Formal representation can take many forms, but an Alliance/VCSE Leadership Group at system level and of place-based groups can be a good first step. This allows for VCSE representation on the ICS Executive Board and relevant workstreams/programme boards and helps to develop mutual understanding and strengthen relationships further.
The position of the VCSE sector in the ICS could be strengthened through robust governance structures at neighbourhood, place and system levels. This would help to make sure that the VCSE sector is formally represented in the system and that stronger, more collaborative relationships could develop with public sector leaders. Regular communication between the VCSE sector and public sector leads would result in a set of common values and improve knowledge sharing between organisations.
4. Investing in the VCSE sector to make its provision more sustainable
The VCSE sector is a rich source of skills and resources that can bring added value to ICSs. Investment in VCSE organisations provides more than just access to specific services – it allows ICSs to benefit from vibrant and innovative community assets, working in response to local need in ways that ICSs would be hard pressed to do themselves.
VCSE organisations are adaptable and entrepreneurial, having become experts at developing diverse funding streams. Some organisations also deliver services funded by social impact bonds (SIBs). These allow social investors to pay for the early testing and delivery of services, with the organisation receiving further funding based on the delivery of outcomes. St Basils’ ‘Rewriting Futures Programme’, which was funded by a SIB and supported more than 350 young people who were at risk of homelessness or social exclusion, demonstrates the social value that funding can provide.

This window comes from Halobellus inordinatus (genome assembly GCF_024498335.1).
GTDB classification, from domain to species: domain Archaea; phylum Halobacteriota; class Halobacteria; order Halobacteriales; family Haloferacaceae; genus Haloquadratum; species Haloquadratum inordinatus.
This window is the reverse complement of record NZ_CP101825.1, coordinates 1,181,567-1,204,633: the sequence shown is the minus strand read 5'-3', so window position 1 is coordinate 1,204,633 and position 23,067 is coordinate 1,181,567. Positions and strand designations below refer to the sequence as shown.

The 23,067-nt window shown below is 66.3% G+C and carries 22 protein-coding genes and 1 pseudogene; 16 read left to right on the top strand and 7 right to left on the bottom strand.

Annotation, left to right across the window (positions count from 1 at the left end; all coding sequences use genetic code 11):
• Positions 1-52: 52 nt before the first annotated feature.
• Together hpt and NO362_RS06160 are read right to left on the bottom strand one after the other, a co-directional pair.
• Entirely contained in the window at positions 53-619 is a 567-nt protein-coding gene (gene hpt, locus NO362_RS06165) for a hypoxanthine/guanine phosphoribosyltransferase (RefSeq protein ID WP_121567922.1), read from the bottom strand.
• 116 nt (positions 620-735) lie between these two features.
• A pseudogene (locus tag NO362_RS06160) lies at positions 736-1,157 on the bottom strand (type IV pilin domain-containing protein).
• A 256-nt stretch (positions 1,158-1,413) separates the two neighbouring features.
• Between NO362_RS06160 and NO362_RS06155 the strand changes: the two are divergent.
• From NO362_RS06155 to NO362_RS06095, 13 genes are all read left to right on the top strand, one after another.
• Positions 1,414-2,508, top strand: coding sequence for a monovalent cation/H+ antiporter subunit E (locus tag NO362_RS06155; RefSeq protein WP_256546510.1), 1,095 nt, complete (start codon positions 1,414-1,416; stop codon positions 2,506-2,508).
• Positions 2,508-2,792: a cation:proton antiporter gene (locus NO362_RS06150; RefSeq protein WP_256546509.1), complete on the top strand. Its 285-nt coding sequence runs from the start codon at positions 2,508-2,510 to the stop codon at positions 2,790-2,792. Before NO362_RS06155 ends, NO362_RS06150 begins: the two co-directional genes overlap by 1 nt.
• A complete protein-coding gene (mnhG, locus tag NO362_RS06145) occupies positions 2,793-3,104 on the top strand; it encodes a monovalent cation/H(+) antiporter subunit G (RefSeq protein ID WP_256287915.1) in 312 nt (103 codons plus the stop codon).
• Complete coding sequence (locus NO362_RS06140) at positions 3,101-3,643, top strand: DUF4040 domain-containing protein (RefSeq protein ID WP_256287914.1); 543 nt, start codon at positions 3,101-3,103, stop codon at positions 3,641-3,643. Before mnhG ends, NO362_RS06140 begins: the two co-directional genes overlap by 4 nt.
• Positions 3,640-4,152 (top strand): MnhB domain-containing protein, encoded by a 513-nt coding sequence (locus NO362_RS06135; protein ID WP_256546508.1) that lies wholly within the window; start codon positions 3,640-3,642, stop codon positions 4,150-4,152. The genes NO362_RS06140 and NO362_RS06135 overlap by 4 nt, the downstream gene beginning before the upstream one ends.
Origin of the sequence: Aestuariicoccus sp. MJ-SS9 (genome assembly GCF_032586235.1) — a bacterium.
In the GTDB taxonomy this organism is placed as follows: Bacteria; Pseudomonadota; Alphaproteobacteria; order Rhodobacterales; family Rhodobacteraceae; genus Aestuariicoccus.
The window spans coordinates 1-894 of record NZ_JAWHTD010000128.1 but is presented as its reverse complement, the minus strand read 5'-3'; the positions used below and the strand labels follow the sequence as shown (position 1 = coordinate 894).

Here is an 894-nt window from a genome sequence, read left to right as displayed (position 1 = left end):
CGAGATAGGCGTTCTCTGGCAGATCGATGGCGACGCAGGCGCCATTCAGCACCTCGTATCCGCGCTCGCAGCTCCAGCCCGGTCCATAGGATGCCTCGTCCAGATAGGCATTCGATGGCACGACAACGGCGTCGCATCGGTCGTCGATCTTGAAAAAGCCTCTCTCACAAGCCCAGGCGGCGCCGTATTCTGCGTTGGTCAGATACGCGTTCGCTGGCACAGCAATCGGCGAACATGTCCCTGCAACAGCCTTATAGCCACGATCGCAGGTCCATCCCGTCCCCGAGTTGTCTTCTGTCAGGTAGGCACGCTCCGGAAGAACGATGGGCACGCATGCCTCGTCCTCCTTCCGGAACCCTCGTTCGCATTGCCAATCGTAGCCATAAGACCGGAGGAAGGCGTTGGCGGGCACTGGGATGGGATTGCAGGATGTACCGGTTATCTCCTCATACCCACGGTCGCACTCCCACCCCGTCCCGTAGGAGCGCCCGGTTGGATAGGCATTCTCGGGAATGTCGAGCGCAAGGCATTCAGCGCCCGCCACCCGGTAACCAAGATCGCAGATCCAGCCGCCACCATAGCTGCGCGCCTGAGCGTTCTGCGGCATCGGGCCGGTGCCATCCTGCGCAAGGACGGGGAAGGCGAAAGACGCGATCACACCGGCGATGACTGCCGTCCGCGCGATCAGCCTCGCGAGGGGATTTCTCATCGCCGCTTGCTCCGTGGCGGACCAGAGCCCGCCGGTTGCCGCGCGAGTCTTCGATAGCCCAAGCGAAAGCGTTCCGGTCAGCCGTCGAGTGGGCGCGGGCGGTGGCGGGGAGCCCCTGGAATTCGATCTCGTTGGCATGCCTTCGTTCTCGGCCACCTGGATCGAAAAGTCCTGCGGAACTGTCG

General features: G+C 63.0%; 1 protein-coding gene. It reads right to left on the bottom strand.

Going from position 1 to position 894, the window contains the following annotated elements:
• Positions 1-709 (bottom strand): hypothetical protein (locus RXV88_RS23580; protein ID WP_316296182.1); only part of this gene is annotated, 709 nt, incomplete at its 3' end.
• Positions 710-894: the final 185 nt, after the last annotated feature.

Embedding the VCSE sector into health and care delivery, commissioning, and governance can only be successful through suitable, sustainable financial investment. This should not just target service delivery, but also strategic development of the sector informed by close working relationships and mutual understanding. The principles that govern investment would be the same for all system partners: memorandums of understanding (MOUs) and commissioning policies should reflect an equitable funding relationship and recognise the value the VCSE sector brings to the ICS.
There should be a funding model in place giving equal opportunities to smaller grassroots organisations as well as the big players. This should be driven by a clear strategy, recognising and understanding how individual organisations could contribute to the overall aims of the ICS. There are different funding models ICSs could consider, including direct funding for groups, dedicated funding for workstreams, or investment in a Programme Lead or Senior Responsible Officer to strengthen collaboration between public sector and VCSE leaders.